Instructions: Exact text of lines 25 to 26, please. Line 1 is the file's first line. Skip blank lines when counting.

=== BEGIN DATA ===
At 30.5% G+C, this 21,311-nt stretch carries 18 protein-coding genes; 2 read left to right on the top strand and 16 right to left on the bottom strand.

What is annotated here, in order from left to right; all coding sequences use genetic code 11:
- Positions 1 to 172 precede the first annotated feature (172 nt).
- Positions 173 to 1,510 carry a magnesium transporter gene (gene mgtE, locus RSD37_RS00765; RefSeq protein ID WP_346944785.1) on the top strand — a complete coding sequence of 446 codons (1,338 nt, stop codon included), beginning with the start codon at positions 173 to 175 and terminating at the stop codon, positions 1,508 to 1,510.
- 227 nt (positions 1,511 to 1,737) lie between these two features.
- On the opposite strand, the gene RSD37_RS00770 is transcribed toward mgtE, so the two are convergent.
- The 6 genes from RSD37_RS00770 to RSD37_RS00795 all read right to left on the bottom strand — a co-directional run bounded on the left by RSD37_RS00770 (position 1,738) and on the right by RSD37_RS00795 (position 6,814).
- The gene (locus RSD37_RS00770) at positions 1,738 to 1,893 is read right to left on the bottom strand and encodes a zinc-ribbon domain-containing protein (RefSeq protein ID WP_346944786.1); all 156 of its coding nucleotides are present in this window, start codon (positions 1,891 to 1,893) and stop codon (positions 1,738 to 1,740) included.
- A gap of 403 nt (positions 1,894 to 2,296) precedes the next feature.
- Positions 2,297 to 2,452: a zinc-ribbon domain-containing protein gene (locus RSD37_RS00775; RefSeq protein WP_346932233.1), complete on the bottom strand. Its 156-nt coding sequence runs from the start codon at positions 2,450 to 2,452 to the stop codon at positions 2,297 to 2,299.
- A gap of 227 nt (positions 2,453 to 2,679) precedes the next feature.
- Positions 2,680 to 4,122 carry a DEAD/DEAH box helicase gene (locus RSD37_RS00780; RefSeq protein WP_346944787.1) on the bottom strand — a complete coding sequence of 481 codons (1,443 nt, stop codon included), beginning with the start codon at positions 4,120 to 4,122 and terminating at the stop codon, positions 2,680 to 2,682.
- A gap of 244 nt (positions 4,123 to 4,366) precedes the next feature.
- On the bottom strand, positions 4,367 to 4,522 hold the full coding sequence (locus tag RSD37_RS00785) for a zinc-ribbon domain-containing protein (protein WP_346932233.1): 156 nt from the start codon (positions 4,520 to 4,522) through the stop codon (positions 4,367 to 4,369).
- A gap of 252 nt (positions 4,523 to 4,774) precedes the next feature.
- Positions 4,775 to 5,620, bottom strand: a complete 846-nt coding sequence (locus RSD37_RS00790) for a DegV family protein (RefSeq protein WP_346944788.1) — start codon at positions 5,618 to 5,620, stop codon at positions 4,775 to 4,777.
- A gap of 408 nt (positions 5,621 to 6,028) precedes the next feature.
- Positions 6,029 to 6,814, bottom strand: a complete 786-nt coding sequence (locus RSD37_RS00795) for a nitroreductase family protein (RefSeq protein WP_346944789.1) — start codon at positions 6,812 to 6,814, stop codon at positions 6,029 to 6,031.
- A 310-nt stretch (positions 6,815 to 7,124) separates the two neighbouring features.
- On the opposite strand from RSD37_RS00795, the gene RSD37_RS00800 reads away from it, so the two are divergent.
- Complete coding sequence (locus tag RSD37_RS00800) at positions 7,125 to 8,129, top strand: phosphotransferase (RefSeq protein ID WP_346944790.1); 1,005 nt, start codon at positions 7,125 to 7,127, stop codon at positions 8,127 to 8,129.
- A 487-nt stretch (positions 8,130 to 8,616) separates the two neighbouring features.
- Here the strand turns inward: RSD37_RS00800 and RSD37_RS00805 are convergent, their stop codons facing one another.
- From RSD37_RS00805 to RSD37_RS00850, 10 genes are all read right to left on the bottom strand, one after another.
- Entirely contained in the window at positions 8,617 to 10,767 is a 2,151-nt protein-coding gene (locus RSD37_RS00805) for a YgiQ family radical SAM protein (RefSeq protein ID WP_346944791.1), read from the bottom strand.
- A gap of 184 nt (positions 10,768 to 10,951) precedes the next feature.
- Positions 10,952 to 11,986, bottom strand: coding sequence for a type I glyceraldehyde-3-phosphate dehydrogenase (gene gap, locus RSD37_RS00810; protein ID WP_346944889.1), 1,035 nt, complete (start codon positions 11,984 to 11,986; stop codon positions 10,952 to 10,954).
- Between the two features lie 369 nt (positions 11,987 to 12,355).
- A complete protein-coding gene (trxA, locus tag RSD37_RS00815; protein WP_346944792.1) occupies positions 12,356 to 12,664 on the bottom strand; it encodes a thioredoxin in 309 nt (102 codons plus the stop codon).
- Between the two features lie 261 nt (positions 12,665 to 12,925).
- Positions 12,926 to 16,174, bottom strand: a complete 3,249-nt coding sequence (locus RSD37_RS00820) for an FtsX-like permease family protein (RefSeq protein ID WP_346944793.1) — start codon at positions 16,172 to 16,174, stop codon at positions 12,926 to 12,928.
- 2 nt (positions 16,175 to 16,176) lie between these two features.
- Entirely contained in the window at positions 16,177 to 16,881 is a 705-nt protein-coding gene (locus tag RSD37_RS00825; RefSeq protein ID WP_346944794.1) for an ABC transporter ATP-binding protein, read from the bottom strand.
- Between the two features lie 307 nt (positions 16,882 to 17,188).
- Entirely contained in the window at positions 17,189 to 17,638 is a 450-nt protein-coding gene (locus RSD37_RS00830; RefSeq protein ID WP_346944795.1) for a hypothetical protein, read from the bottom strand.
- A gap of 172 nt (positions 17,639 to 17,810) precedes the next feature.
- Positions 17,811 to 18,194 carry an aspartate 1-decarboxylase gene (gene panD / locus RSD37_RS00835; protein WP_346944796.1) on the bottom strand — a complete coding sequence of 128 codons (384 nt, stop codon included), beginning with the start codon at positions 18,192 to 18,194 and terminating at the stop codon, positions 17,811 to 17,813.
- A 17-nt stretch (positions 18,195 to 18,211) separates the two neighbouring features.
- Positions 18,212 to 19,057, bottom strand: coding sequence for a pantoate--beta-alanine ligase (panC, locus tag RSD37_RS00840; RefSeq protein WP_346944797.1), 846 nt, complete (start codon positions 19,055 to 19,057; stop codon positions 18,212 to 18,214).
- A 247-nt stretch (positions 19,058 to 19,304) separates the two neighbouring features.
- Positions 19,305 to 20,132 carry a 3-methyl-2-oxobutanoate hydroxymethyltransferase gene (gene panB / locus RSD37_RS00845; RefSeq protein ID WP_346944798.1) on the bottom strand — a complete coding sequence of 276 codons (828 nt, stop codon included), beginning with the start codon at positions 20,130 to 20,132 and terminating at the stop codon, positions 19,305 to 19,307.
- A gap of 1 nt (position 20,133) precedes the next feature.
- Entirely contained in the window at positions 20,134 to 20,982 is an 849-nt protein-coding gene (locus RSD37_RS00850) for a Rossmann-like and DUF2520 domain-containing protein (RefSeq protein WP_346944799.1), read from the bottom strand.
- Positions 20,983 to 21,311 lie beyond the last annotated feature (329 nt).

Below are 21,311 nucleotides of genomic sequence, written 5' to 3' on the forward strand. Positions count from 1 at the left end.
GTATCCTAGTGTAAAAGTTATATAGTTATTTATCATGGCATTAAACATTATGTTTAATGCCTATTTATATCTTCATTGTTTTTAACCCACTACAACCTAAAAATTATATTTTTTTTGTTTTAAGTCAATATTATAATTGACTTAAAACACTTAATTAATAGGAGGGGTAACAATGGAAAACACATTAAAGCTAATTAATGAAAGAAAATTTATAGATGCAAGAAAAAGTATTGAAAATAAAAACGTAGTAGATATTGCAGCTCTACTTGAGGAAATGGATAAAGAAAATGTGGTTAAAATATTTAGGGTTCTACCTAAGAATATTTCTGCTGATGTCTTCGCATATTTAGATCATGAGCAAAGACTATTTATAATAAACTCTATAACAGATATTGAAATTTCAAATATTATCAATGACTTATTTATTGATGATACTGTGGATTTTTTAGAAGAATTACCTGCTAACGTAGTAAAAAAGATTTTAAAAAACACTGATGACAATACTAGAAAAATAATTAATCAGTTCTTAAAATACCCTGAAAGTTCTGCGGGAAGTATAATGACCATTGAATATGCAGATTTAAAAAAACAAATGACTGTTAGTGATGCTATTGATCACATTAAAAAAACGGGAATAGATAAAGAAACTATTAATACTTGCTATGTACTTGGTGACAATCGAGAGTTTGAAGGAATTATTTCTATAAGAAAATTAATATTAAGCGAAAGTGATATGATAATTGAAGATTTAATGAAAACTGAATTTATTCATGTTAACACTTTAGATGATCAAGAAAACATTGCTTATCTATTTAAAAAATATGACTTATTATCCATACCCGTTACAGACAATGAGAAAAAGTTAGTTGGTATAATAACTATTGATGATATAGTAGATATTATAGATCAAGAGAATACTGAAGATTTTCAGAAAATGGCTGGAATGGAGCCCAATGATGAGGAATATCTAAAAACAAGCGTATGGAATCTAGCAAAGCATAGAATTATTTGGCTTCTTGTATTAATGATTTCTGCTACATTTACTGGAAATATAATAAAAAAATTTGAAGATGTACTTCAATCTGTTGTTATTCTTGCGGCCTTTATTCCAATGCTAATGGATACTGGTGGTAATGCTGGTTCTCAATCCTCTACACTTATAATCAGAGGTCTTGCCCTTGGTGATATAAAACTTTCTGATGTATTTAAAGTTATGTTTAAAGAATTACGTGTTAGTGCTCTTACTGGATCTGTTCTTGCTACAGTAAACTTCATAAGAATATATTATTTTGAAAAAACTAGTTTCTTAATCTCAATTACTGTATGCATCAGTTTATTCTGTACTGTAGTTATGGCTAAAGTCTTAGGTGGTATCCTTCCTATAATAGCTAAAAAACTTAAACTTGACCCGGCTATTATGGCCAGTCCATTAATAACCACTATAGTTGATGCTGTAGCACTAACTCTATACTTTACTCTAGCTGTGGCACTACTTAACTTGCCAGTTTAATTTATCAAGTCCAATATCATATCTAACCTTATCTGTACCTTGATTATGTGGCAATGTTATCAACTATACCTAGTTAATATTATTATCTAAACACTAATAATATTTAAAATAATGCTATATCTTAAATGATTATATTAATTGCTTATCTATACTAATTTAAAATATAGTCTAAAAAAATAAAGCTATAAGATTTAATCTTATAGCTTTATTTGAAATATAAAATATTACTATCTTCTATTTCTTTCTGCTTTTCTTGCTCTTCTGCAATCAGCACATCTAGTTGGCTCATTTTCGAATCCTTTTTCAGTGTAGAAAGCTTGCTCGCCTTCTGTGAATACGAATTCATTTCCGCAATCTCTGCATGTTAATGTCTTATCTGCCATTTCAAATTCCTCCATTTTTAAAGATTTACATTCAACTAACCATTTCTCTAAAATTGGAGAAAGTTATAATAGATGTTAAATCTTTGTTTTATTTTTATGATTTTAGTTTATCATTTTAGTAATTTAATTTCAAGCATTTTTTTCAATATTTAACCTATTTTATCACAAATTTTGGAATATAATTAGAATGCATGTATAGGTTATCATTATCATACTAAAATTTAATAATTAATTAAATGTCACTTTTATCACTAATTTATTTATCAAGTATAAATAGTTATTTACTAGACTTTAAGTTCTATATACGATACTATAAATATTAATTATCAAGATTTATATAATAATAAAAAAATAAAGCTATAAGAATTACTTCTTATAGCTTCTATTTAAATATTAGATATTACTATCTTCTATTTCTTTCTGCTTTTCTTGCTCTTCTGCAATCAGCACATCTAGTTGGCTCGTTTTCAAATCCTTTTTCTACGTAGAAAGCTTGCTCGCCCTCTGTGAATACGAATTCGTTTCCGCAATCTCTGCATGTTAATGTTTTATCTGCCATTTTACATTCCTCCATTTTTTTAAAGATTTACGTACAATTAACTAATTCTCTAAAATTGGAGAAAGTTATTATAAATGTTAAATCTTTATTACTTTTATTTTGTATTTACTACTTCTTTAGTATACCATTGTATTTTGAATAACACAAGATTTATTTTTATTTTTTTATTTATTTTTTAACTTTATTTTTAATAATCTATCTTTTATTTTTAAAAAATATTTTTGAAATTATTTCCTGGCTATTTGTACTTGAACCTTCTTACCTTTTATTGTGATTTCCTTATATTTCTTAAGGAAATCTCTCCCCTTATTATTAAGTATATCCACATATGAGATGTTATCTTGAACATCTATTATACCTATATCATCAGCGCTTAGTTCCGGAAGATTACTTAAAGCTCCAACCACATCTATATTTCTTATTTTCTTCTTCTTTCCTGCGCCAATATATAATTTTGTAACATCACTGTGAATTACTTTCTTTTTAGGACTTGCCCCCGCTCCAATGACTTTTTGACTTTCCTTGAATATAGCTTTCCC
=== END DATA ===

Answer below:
- Entirely contained in the window at positions 8,617 to 10,767 is a 2,151-nt protein-coding gene (locus RSD37_RS00805) for a YgiQ family radical SAM protein (RefSeq protein ID WP_346944791.1), read from the bottom strand.
- A gap of 184 nt (positions 10,768 to 10,951) precedes the next feature.